Hong Kong leader says news outlets’ closure not a sign of decline in press freedom
Hong Kong leader Carrie Lam said on Tuesday that the recent closures of two news outlets do not reflect press freedoms throughout the city.
Lam said “if they decided to cease operation out of their own concerns, I think this is nothing out of the ordinary,” adding that Hong Kong authorities do “not seek to crack down on press freedom,” according to The Associated Press.
“For none of the media outlets, we did not do anything. They were never approached by law enforcement agencies,” she also said.
Her comments came roughly a week after seven people with the pro-democracy online organization Stand News were arrested on charges of sedition. Both Stand News and Citizen News, another online site, announced days later that they would stop operating.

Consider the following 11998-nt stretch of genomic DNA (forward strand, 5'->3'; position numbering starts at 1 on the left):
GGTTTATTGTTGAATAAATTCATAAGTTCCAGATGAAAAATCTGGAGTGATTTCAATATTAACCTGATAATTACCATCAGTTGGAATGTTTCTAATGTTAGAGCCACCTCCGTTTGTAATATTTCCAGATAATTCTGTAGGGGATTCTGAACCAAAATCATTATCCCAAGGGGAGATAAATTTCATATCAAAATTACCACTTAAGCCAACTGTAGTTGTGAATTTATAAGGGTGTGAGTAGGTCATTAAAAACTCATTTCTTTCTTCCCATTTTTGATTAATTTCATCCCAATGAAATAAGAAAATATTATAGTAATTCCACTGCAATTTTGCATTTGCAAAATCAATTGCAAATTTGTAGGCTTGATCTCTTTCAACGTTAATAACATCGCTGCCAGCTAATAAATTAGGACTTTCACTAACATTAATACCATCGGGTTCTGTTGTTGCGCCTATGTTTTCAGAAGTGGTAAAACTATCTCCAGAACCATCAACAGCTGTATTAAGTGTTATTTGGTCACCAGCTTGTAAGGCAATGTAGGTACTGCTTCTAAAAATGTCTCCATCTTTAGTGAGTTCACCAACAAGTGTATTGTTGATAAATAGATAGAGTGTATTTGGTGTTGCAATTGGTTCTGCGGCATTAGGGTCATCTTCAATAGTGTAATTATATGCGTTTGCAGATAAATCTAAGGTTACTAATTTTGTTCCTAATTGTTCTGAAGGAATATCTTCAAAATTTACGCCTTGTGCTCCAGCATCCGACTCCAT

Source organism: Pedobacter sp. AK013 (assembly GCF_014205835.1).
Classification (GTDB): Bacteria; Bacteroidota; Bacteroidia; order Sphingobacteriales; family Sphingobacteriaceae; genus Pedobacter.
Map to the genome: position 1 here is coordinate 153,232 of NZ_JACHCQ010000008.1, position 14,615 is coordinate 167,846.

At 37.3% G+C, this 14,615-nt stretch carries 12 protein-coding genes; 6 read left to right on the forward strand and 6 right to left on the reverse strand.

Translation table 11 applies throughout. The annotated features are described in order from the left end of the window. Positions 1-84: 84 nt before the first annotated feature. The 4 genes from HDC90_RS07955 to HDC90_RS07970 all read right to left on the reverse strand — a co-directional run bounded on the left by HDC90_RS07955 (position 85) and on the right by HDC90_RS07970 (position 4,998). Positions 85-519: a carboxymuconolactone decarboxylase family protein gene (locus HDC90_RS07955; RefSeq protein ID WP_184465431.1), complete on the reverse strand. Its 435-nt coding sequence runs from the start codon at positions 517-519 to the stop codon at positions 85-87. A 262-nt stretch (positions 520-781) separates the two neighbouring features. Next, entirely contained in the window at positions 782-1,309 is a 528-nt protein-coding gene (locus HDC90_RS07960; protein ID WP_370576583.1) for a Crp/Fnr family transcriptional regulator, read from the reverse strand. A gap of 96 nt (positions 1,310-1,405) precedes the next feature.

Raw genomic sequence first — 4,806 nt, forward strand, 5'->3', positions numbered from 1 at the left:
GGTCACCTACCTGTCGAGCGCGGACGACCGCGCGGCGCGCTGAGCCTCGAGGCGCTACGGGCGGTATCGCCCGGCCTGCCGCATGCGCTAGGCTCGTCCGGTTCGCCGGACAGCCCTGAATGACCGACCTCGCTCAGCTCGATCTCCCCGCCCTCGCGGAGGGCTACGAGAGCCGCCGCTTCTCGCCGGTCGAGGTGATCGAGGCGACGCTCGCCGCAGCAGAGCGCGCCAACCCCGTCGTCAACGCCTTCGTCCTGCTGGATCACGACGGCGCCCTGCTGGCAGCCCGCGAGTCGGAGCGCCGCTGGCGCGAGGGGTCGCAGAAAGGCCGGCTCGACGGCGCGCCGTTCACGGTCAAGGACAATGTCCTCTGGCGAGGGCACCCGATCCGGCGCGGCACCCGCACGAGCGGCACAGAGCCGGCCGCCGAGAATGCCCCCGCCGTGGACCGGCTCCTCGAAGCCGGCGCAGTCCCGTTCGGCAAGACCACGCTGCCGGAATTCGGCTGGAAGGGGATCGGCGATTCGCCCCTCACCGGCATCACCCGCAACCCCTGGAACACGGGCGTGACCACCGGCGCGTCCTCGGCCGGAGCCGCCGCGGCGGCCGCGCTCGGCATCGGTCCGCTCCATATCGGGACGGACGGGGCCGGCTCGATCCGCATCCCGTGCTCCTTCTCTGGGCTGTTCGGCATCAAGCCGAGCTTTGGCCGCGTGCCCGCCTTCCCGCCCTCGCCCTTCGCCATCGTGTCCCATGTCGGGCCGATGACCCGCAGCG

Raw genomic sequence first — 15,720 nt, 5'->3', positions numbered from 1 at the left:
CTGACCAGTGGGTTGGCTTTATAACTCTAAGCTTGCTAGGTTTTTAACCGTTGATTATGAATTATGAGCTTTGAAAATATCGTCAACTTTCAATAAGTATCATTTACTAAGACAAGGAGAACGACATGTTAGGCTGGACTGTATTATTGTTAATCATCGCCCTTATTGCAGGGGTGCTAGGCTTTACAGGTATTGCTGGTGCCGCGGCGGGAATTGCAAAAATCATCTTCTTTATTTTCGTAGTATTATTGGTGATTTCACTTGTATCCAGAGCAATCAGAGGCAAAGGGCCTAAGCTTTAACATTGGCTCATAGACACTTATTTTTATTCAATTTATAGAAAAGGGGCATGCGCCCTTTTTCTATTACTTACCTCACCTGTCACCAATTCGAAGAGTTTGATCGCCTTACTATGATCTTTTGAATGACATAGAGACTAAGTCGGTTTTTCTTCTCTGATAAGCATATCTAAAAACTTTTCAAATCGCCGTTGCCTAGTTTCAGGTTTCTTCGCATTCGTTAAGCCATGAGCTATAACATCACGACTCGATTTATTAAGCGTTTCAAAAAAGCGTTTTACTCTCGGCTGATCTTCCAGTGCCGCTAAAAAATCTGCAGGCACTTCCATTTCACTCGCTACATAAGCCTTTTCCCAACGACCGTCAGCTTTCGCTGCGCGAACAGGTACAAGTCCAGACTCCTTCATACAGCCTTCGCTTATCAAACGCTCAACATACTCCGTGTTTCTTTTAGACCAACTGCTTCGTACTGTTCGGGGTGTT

“We have never forgotten our original intentions, but it is a pity that the rapid changes in society in the past two years and the deterioration of the media environment have prevented us from achieving our ideals without worry,” Citizen News wrote at the time of its closure.
“As long as news outlets do not engage in illegal acts, they can continue to report news in Hong Kong,” Lam said Tuesday, arguing that “you cannot say that the freedom of press is eroded due to the closing of the two media outlets.”
Lam also claimed that 5.4 percent more local news outlets have been registered since Hong Kong’s national security law was implemented, and 9.4 percent more overseas outlets, the AP reported.
Over 100 people have been arrested since the law took effect, including journalists and pro-democracy activists, the news service added.